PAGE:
A comparative study is conducted on the influence of two types of polymeric compounds on the phase behavior of 1,2-dihexadecanoyl-s,n-glycero-3-phosphotidylcholine (DC16PC) lipid bilayers. The first polymeric compound is a lipopolymer, mer, with two different lengths of a hydrophilic polyethylene oxide moity, anchored to the bilayer by a 1,2-dioctadecanoyl-s,n-glycero-3-phosphoethanolamine (DC18PE) lipid. The second type, which is a novel type of membrane-spanning object, is an amphiphilic tri-block copolymer composed of two hydrophilic stretches of polyethylene oxide separated by a hydrophobic stretch of polystyrene. Hence the tri-block copolymer may act as a membrane-spanning macromolecule mimicking an amphiphilic protein or polypeptide. Differential scanning calorimetry is used to determine a partial phase diagram for the lipopolymer systems and to assess the amount of lipopolymer that can be loaded into DC16PC lipid bilayers before micellization takes place. Unilamellar and micellar phase structures are investigated by fluorescence quenching using bilayer permeating dithionite. The chain length-dependent critical lipopolymer concentration, denoting the lamellar-to-micellar phase transition, compares favorably with a theoretical prediction based on free-energy considerations involving bilayer cohesion and lateral pressure exerted by the polymer chains.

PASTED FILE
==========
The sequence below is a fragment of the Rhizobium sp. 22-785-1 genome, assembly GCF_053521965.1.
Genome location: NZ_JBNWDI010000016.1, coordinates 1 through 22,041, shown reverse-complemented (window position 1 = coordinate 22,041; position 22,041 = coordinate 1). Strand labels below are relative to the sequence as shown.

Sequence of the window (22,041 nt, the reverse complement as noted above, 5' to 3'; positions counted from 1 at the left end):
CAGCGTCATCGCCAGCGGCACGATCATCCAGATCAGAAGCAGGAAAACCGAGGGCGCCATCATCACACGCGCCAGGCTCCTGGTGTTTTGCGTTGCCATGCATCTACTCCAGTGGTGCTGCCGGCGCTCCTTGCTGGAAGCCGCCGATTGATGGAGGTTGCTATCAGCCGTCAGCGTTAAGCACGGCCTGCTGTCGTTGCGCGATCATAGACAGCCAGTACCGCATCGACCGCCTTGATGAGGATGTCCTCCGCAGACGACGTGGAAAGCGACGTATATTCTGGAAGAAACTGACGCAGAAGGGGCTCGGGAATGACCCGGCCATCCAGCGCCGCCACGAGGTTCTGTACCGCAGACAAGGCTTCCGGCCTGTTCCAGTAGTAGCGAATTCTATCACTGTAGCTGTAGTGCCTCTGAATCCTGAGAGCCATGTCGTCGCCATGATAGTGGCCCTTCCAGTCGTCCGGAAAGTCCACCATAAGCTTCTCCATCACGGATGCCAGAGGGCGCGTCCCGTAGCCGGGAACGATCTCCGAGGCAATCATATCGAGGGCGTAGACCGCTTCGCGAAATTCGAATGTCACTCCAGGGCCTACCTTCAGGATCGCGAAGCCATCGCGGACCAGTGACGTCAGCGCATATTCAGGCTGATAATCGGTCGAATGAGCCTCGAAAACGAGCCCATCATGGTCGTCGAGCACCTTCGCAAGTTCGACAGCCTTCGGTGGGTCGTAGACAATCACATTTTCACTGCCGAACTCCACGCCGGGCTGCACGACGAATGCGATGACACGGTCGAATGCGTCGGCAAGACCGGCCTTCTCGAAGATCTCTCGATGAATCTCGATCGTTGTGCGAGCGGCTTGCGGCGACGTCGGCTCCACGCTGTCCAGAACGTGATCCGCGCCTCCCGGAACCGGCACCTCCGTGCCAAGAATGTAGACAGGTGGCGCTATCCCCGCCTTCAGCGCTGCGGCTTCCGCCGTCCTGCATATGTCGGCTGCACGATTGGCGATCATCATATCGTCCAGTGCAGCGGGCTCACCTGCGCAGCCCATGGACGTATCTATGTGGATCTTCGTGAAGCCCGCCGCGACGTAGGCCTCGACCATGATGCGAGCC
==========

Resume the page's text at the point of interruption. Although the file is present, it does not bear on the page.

|Publication status||Published - 1997|